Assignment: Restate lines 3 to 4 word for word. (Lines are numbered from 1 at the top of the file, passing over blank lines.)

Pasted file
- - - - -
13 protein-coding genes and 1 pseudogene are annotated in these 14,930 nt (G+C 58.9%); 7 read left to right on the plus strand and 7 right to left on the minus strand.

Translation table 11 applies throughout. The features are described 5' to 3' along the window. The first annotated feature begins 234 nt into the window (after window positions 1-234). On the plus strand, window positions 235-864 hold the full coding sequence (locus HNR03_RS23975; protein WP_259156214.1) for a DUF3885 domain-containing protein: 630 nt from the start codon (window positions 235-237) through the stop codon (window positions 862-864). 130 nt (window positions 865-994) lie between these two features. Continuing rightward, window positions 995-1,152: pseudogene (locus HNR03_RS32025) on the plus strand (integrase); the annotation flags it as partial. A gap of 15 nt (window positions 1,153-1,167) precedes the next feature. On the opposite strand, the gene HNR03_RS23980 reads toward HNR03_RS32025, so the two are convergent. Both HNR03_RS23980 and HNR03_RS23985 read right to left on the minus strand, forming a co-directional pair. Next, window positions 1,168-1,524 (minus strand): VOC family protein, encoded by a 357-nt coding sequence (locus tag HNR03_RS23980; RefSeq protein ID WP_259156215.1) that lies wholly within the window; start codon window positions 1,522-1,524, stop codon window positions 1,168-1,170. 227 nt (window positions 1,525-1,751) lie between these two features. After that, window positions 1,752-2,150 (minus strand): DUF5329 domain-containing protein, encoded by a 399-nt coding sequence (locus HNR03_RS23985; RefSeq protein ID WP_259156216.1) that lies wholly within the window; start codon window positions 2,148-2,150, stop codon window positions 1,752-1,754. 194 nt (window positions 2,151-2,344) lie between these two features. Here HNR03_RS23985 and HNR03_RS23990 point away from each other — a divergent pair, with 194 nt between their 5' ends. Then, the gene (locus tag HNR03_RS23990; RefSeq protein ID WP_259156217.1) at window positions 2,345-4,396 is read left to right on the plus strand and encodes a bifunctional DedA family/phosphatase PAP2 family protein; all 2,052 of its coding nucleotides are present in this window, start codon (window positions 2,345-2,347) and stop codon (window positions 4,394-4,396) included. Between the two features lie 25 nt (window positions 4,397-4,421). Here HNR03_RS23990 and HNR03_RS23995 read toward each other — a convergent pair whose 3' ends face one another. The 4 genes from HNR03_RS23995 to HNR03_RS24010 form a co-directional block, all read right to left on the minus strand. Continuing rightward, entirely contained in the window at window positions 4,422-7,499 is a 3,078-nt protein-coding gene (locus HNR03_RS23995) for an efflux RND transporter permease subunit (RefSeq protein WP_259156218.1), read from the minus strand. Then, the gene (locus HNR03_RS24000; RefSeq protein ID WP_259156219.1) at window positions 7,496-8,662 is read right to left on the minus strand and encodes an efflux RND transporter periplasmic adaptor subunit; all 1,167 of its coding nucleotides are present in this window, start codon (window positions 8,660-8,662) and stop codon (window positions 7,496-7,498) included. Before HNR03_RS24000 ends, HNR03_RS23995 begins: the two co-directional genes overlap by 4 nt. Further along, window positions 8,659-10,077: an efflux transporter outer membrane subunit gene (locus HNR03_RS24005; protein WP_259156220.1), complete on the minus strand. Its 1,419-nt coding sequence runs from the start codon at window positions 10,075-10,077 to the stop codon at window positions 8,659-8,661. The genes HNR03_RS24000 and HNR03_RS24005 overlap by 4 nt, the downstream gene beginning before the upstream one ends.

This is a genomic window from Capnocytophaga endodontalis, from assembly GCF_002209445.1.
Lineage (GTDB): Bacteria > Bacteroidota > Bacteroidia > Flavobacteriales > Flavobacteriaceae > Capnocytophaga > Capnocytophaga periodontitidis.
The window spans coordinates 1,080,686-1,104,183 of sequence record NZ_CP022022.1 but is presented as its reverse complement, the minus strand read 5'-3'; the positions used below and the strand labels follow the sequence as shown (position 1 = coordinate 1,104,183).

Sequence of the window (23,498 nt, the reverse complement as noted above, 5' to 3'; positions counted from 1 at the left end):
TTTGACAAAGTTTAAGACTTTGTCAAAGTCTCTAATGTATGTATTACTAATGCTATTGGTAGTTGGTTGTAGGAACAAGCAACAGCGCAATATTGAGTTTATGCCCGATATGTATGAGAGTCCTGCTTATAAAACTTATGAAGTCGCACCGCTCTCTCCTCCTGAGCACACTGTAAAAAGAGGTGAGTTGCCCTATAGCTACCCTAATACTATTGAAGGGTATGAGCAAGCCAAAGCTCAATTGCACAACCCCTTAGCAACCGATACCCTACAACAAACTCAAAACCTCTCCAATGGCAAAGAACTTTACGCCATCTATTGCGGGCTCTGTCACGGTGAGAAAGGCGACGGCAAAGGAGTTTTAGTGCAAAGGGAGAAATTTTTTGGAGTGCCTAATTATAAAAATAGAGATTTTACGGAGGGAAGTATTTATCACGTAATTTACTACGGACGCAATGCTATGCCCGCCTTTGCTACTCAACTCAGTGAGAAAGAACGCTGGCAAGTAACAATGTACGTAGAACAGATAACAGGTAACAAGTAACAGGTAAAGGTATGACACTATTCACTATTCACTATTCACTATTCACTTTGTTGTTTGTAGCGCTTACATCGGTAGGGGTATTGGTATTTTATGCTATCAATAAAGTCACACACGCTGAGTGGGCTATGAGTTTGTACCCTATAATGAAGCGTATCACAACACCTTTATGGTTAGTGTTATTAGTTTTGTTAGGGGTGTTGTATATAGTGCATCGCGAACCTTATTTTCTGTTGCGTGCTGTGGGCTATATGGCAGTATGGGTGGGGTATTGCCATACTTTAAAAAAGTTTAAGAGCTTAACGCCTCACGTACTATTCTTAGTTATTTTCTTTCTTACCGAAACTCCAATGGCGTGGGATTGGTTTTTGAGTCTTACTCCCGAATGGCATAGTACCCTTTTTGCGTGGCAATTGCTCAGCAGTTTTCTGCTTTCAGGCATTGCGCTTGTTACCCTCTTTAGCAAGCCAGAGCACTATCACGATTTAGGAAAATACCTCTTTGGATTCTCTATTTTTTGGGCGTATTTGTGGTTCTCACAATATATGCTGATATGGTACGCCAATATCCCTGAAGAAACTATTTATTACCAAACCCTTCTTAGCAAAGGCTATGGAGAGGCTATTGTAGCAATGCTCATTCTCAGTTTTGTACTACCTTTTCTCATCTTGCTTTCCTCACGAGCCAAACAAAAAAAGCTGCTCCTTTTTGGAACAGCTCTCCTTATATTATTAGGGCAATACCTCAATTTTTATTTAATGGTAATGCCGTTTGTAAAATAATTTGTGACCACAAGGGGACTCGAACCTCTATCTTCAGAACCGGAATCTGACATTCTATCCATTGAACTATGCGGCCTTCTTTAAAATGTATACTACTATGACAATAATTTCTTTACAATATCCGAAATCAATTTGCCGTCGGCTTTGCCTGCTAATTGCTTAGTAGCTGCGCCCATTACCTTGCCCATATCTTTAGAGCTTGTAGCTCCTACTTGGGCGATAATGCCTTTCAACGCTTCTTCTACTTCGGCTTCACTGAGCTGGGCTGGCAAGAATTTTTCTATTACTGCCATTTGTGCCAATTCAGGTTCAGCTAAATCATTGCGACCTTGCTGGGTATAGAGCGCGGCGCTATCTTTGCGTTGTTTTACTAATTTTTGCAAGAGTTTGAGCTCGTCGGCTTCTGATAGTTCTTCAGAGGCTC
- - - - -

This is a genomic window from Capnocytophaga endodontalis, from assembly GCF_002209445.1.
Lineage (GTDB): Bacteria > Bacteroidota > Bacteroidia > Flavobacteriales > Flavobacteriaceae > Capnocytophaga > Capnocytophaga periodontitidis.